Tag Archives: Palm Sunday

Palm Sunday

The Title on the Cross.

Amid enthusiastic acclamations of joy on the part of the populace, who salute Him as King of the Jews, Jesus to-day makes His entry into Jerusalem. A few days later this King of the Jews hangs in the sight of all, pilloried upon the cross, His regal title being the only crime for which He is tortured and put to death. “Jesus of Nazareth, the King of the Jews,” is inscribed in three languages upon the cross. It is related of a well-known Religious, that when upon his death-bed he took the superscription that was on the cross in his hands, fixed his gaze upon it, and thus looking upon it expired. Do you also, my soul, turn your eyes to-day upon that title, and consider:

1st. The word “Jesus.” It is Jesus who hangs upon the cross. Thus involuntarily His enemies bear testimony to Him. The superscription is to be read by every one, and every one may learn from it that this Individual, about whom there is nothing striking, crucified between two malefactors, is Jesus, the Saviour of mankind. Yes, it is as a Saviour, not as a criminal, that He hangs upon the cross, for no crime could be imputed to Him. The first time that this name was given to Him was when His blood was first shed at the circumcision, when He gave a pledge and earnest that later on He would fully merit that title by His death upon the cross; for on the cross He shed His blood to the very last drop, shed it because “He became obedient, even to the death of the cross”; and for this cause, St. Paul adds, “God also hath exalted Him, and given Him a name which is above all names; that in the name of Jesus every knee should bow.” (Phil. ii. 8.) Consequently the name of Jesus is a glorious title for Him who is crucified, and for us a word full of sweetness—as sweet as it was for the penitent thief, who not only read the superscription, but made experience of its truth, since the Sufferer crucified at his side proved in truth for him a “Saviour.”

2d. Consider the second word of the superscription: “Nazarenus,” the Nazarene. By this Pilate meant to indicate the place whence He came, but unintentionally the Roman governor bore a fresh and glorious witness to the Lord by assigning this title to Him, for the word Nazarene signifies one who is fair and beauteous. But how can Jesus be said to be beauteous, He who is pale and withered like a dried-up flower, who is devoid of all bright color and beauty of form? And yet, my soul, this One who is despised and crucified is a tree rich in fairest blossoms, for He is the tree of life, whose fruit is immortality. Look upon this new tree of life, planted in the paradise of the bitter Passion of your Lord. Its root is the deepest humility, the most holy poverty; the rough bark is the toil and torment that He underwent for our salvation; the branches of the tree are His holy doctrines which He has disseminated throughout the whole world; its beauteous blossoms are His sacred innocence and purity; the height of the tree is His wondrous love, its fruits are the glorious graces which He bestows on us. That tree is watered and rendered fruitful and bright with blossoms this day, when Jesus of Nazareth hangs upon the cross, a lovely flower, white and crimson; white in the ghastly pallor of death, tinged with the crimson of His precious blood.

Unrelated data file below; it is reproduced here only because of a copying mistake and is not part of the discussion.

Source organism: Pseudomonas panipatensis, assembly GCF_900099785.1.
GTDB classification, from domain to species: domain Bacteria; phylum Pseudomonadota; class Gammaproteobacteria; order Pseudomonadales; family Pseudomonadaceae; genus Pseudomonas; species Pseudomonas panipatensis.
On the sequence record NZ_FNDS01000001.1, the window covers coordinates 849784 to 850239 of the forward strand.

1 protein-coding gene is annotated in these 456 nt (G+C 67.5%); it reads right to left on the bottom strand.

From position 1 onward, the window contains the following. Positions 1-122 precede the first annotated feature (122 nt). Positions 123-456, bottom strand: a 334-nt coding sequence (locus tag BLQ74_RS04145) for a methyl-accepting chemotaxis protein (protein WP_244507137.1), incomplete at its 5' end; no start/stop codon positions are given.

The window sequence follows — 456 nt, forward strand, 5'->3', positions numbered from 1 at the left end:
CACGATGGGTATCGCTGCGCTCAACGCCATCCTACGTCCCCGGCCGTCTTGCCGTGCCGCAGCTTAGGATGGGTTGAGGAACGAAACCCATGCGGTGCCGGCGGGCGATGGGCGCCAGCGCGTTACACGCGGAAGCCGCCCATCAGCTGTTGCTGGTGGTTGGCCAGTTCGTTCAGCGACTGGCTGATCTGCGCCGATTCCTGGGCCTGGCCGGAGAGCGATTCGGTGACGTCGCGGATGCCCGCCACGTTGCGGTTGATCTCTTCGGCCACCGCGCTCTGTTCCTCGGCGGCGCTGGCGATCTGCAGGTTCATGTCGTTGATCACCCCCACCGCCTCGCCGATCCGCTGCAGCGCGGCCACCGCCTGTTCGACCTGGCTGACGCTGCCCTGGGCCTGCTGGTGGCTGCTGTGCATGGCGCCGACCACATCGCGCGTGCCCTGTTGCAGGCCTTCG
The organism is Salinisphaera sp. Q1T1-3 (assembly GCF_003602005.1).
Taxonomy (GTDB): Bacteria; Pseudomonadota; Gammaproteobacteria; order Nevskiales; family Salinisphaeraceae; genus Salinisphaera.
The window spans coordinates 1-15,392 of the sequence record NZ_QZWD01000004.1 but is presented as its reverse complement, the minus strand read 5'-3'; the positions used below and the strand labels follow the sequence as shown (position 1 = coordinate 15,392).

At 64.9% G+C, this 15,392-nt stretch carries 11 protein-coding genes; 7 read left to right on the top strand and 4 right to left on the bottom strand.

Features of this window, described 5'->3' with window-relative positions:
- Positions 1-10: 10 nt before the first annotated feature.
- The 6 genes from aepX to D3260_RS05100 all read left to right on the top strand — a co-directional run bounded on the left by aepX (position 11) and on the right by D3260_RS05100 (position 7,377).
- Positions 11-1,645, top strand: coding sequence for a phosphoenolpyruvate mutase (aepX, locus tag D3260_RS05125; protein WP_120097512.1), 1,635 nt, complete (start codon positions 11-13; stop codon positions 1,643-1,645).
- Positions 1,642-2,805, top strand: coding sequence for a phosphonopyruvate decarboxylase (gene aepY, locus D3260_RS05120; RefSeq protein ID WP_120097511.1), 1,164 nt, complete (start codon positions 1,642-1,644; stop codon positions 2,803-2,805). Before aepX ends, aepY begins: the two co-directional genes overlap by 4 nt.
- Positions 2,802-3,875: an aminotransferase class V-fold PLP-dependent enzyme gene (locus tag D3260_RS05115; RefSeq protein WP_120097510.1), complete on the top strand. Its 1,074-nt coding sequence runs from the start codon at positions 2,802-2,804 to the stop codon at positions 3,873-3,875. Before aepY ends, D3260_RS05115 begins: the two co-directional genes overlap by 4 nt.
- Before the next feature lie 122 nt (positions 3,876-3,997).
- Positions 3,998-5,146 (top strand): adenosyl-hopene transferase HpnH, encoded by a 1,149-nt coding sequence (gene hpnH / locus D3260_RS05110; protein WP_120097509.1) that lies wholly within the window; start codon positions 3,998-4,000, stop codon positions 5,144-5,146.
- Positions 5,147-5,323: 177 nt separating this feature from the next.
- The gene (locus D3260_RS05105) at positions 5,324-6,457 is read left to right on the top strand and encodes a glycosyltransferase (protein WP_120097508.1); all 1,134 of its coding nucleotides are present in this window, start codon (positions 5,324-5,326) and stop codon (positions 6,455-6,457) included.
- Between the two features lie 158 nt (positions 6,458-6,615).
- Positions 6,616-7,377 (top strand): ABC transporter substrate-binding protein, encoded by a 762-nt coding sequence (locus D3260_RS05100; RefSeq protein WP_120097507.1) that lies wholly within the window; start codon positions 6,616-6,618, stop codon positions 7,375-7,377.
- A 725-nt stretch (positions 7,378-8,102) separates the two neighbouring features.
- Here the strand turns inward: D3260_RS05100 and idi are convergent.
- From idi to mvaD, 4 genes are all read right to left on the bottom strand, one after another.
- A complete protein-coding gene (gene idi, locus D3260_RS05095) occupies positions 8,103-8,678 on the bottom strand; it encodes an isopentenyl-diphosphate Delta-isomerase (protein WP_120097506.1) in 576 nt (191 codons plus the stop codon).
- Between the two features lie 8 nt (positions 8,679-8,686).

3d. Consider the final clause of the title: “King of the Jews.” This title was given to Him in mockery, but unwittingly His enemies spoke the truth. For this Crucified One is indeed a king. To all appearances He has no throne but a cross of shame, no palace but the place of execution; His courtiers are two malefactors and His regal table gall and vinegar. Yet He is in very truth a king, only His kingdom is not of this world. See how gloriously this King reigns from the cross! At the moment on which He expired the rocks were rent, the veil of the temple was torn from the top to the bottom, the dead were called forth from their graves. A far more powerful Ruler than any prince of this world, from the cross He overthrows Satan’s kingdom, and establishes the kingdom of God, the limits of which are the boundaries of the earth, and of which the duration is to all eternity. And He is the King of the Jews, not of the carnal descendants of the faithful Abraham, but of the spiritual children of those who are true Judeans, that is confessors; who with the penitent thief confess their sins and by their good works show whose disciples they are. Look to it, my soul, that you are in word and deed a true Judean, a confessor of Jesus Christ, for He is your King; and then you will one day make your solemn entry into the heavenly Jerusalem with Him, Jesus of Nazareth, eternally fair and beauteous above all the sons of men.

Meditations on the Life, Teaching, and Passion of Jesus Christ

(Nihil Obstat and Imprimatur: New York, December 31, 1900)

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